The medical term "fibrillation" is used to describe rapid, uncoordinated movements of individual muscle fibres resulting in useless contraction.

In ventricular fibrillation, the heart literally looks like a mass of worms twitching around, whilst the pumping action of the heart pretty much stops. VF is a life-threathening situation and defibrillation is required promptly or the patient WILL DIE. Attempted heroic efforts at CPR will only delay the inevitable if defibrillation is not available.

In atrial fibrillation, the muscles of the atria do not contract in synchrony. This matters less than ventricular fibrillation because the work of the atria are not anywhere near as important as the work of the ventricles of the heart. The heart can still function as a pump if the ventricles work.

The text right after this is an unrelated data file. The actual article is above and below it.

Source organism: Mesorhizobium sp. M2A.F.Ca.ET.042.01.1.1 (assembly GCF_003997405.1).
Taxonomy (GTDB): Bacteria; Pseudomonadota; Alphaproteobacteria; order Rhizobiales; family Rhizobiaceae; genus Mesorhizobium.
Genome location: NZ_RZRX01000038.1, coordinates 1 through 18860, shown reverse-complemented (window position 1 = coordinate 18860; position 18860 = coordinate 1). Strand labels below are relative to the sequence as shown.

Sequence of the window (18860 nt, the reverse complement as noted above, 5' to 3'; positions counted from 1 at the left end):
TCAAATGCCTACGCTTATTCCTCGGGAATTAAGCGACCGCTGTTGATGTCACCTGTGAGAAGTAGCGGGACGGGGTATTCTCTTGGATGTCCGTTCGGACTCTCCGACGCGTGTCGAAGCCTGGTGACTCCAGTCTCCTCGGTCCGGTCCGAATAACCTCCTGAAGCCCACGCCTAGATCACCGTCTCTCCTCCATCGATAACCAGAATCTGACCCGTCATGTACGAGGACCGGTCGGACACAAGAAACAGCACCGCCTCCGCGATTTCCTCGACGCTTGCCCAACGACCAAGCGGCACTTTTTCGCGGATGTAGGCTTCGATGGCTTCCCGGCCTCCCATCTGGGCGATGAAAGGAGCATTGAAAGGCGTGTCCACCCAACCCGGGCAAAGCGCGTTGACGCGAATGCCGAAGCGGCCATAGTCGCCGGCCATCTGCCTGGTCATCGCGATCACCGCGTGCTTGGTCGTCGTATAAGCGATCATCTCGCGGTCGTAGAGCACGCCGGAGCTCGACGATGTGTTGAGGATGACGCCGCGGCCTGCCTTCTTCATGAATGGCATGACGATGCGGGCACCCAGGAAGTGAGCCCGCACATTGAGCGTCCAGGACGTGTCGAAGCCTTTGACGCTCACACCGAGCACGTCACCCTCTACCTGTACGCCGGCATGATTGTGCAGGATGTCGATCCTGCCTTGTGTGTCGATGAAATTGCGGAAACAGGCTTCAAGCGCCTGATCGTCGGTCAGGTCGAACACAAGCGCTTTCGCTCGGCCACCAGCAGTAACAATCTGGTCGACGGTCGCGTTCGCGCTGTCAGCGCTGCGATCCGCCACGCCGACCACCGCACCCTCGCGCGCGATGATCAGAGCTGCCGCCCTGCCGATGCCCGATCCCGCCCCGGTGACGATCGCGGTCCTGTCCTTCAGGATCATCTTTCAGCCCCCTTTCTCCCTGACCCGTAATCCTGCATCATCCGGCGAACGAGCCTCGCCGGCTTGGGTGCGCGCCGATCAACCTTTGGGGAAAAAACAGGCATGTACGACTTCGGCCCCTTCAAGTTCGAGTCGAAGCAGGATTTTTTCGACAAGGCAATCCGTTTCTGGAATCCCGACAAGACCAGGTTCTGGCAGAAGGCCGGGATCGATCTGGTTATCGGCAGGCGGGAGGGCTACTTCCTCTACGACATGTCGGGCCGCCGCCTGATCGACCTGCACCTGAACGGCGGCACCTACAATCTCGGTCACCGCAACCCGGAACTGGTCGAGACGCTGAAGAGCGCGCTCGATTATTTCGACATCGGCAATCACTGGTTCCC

Atrial fibrillation does have its own dangers though, the worst being the predisposition to forming dangerous blood clots (which can, amongst other things, embolize to cause strokes) due to the turbulent flow in the atria. Many people with long-standing atrial fibrillation are treated with long-term anticoagulation therapy, usually involving warfarin.

Fi`bril*la"tion (?), n.

The state of being reduced to fibers.



© Webster 1913.

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